Feature #8168

Feature request: support for (single) statement lambda syntax/definition

Added by Gary Weaver about 1 year ago. Updated 3 months ago.

[ruby-core:53742]
Status:Feedback
Priority:Normal
Assignee:Yukihiro Matsumoto
Category:-
Target version:-

Description

Abstract: Proposal for single statement lambda support, either via a new type of stab '->>', such that '->> some value;' would be equivalent to '-> {some value;}', or by just supplying a stab operator '->' with a value instead of a block (which would be more intuitive).

Background: Often proc and lambda blocks are one statement long. Braces or do/end in this case are mostly unnecessary and result in less beautiful code

Pros: may reduce amount of syntax required, especially if can re-use same operator.

Cons: different stab operator may be confusing because of similarity to existing lambda operator. With either proposal, may cause additional overhead for interpreters.

History

#1 Updated by Gary Weaver about 1 year ago

Probably should have called it "expression lambda", not "statement lambda". Similarly "expression" not "value". Sorry, can't seem to edit.

#2 Updated by Gary Weaver about 1 year ago

So, redefining the proposal somewhat, '-> anexpression' or '->> anexpression' would be a shortcut for '-> {an_expression}'.

#3 Updated by Yukihiro Matsumoto about 1 year ago

  • Status changed from Open to Feedback
  • Assignee set to Yukihiro Matsumoto

=begin
What if the lambda takes the parameter e.g. (({->(x){x*x}}))?

Matz.
=end

#4 Updated by Usaku NAKAMURA about 1 year ago

  • Tracker changed from Bug to Feature

#5 Updated by Gary Weaver about 1 year ago

@matz, You know best. :) !! I know that this request varies a bit when you consider that stab is a function call, but the goal is to de-uglify code that we are starting to have like:

some_method :some, :args, :here, -> {the block makes a single expression look ugly}

some_method :some, :args, :here, ->(x,y) {the block makes a single expression look ugly}

instead of the more beautiful expression lambda proposed as ->>. But, I think you are alluding to the issue that:

some_method :some, :args, :here, ->>(x,y) some expression

is bad, because with those parentheses, it looks like a function call to ->> which should take a block.

So, how about some other operator that could turn a single expression into a block?

Perhaps this could be ultracool, and look like:

someclassmethod :some, :arg, ->(x,y)> some expression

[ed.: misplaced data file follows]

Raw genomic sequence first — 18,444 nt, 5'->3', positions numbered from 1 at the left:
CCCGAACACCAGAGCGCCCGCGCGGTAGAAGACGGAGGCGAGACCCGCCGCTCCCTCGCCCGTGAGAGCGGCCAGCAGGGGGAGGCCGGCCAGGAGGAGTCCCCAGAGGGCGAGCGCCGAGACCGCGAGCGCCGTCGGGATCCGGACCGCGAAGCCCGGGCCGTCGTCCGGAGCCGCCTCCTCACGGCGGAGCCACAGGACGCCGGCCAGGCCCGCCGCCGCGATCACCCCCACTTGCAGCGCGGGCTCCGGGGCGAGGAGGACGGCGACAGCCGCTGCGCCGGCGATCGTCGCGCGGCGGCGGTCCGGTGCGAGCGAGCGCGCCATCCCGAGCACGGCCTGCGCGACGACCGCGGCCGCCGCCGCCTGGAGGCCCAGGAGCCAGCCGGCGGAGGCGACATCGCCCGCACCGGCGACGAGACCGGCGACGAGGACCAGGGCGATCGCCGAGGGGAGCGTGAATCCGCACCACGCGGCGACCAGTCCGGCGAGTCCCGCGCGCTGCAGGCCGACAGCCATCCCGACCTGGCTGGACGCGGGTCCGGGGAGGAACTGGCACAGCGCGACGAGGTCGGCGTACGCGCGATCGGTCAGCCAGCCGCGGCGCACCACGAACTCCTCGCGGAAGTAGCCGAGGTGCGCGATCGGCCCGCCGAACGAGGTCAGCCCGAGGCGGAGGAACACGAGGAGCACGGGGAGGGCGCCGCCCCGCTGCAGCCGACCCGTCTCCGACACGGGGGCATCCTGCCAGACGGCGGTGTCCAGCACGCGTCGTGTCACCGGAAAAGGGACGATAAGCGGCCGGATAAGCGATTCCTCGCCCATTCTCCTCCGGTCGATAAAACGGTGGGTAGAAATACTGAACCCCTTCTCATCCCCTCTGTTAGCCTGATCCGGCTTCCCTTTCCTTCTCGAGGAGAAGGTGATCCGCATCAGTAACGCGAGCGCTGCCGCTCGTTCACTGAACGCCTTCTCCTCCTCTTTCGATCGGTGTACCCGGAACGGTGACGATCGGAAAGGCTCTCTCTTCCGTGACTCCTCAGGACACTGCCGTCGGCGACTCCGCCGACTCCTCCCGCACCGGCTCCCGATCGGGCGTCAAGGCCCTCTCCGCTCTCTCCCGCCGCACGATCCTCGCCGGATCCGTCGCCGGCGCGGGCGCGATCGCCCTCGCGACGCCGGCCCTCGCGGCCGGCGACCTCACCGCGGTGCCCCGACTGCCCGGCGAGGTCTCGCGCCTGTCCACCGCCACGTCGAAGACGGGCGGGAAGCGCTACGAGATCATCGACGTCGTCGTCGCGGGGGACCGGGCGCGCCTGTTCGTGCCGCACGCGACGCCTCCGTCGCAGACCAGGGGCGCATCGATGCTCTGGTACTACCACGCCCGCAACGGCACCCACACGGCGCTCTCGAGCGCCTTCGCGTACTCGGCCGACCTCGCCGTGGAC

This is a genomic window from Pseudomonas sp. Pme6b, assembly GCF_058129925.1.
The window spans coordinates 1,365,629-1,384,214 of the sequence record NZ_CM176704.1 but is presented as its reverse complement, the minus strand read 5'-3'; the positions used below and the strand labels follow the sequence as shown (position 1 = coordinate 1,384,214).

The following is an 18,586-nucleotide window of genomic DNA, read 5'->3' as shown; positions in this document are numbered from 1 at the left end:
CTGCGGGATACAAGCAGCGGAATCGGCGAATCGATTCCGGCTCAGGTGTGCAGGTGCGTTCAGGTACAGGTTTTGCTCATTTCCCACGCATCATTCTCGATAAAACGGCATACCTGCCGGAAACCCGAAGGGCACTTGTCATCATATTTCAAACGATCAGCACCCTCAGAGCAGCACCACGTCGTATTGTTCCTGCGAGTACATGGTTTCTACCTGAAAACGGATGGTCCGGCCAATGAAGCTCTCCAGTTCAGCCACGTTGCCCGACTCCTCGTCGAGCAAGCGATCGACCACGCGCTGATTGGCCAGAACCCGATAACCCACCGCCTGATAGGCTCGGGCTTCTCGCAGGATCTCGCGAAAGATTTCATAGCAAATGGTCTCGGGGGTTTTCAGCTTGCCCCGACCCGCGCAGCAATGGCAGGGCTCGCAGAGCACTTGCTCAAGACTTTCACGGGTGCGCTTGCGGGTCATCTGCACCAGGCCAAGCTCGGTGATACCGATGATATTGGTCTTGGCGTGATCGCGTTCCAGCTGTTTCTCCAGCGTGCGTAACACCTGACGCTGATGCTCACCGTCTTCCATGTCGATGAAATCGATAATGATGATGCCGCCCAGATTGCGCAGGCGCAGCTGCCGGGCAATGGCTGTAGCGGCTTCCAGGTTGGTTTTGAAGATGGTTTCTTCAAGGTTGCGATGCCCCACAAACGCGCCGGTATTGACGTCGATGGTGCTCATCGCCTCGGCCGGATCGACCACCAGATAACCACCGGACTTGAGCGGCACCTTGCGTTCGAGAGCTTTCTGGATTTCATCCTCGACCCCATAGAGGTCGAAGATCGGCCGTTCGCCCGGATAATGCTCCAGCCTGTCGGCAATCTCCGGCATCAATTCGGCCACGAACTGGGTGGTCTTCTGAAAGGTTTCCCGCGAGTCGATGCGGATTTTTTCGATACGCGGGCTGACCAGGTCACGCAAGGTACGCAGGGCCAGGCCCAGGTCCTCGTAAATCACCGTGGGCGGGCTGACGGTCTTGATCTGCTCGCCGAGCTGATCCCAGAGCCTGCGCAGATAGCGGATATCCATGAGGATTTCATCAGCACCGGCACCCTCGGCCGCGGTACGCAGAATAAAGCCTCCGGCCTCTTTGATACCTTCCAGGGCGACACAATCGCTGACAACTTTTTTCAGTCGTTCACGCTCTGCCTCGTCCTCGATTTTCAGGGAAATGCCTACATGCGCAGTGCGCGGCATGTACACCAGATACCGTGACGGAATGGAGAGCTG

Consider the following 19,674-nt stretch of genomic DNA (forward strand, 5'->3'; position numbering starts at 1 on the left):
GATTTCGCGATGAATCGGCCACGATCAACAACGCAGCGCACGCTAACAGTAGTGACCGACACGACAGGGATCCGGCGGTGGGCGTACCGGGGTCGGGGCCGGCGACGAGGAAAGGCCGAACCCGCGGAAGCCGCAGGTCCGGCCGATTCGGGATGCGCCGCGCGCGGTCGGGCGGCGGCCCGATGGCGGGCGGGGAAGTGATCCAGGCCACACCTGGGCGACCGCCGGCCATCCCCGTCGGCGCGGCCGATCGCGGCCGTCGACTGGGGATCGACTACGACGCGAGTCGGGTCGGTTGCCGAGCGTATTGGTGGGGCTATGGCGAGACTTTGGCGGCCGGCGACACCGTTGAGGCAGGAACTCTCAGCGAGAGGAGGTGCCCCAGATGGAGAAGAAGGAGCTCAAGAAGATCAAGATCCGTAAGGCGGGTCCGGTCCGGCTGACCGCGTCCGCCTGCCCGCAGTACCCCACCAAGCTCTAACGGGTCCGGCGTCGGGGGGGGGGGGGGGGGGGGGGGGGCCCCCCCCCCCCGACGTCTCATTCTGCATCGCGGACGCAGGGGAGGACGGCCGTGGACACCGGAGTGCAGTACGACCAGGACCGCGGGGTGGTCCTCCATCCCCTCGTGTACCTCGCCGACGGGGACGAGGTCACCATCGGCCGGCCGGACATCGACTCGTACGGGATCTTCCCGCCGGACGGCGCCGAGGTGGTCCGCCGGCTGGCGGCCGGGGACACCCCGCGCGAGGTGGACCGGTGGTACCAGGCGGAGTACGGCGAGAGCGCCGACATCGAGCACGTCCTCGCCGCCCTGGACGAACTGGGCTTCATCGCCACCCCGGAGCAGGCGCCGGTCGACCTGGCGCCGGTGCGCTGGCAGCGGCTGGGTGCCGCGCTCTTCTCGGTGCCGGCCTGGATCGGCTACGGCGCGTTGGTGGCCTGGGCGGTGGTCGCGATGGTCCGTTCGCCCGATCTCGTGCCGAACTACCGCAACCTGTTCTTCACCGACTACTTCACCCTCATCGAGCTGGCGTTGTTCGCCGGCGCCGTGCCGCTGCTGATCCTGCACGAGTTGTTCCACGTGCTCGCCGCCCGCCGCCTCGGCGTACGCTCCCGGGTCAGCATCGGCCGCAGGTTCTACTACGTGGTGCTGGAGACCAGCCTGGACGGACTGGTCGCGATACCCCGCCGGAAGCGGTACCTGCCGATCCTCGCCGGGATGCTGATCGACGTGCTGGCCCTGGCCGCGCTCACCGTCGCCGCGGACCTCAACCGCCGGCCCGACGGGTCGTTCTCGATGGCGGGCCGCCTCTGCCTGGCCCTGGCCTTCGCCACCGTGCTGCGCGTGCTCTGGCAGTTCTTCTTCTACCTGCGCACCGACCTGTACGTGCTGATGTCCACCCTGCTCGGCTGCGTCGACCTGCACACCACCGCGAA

The obvious problem with that is that, though, may be that ">" would be taking on a special meaning in certain contexts, which would be difficult to read (and even more context sensitive to interpret?).

So, I guess that the best solution is possibly a syntactical symbol that indicates that the expression that follows it should be converted into a block during parsing.

I'm probably way off though. I wish that ->> would work, but perhaps it should be ->| or something. Thanks for taking time to consider this. It is just a nice to have, but Ruby is a beautiful language, and lambdas get so ugly, even with stabs.

#6 Updated by Gary Weaver about 1 year ago

Thinking about it a bit more, I guess it would have to be context sensitive. Just some character that is parsed when the block is being parsed that indicates that the following statement is a block. So maybe the best that could be done without a lot of overhead is whitespace between it, the method, and the block.

Then you just need to pick a good operator. I don't like the smiley here, but the world needs more smiles, so here it is for an example:

some_method :some, :args, :here, -> :) expression

Then you could also do:

def hello :) puts "hello world"

A single character that doesn't have many pixels like a colon would be best/most readable:

def hello : puts "hello world"

but colon is used by itself already in the ternary/conditional operator ?: (i.e., a ? b : c) so that might be confusing. Equals might look too much like an assignment:

def hello = puts "hello world"

I wish colon would work, because it would be a lot nicer-looking.

def a: b; def b: c; def c: d;

That just looks nice! :)

#7 Updated by Gary Weaver about 1 year ago

Oops except then they are symbols. Darn, too much to worry about...

#8 Updated by Charles Nutter about 1 year ago

As a feature that affects all Ruby implementations, this should probably move to CommonRuby: https://bugs.ruby-lang.org/projects/common-ruby

#9 Updated by Alexey Muranov 3 months ago

I do not understand the argument about the code presumably looking ugly with curly braces (maybe if code looks ugly, it is better to read poetry? :)).

I do not think that

foo ->> Time.now

is more beautiful or clear than

foo lambda{ Time.now }

P.S. I think this proposal is somewhat related to #9076.

P.P.S. I also think that the notation ->(x){ bar(x) ... } was misplaced in the first place (should be more like something like { x |-> bar(x) ... }, if usual mathematical notation is implied), and the proposed use of ->> looks to me even more inappropriate, unless it is not expected to have anything to do with mathematical notation.

Edited.

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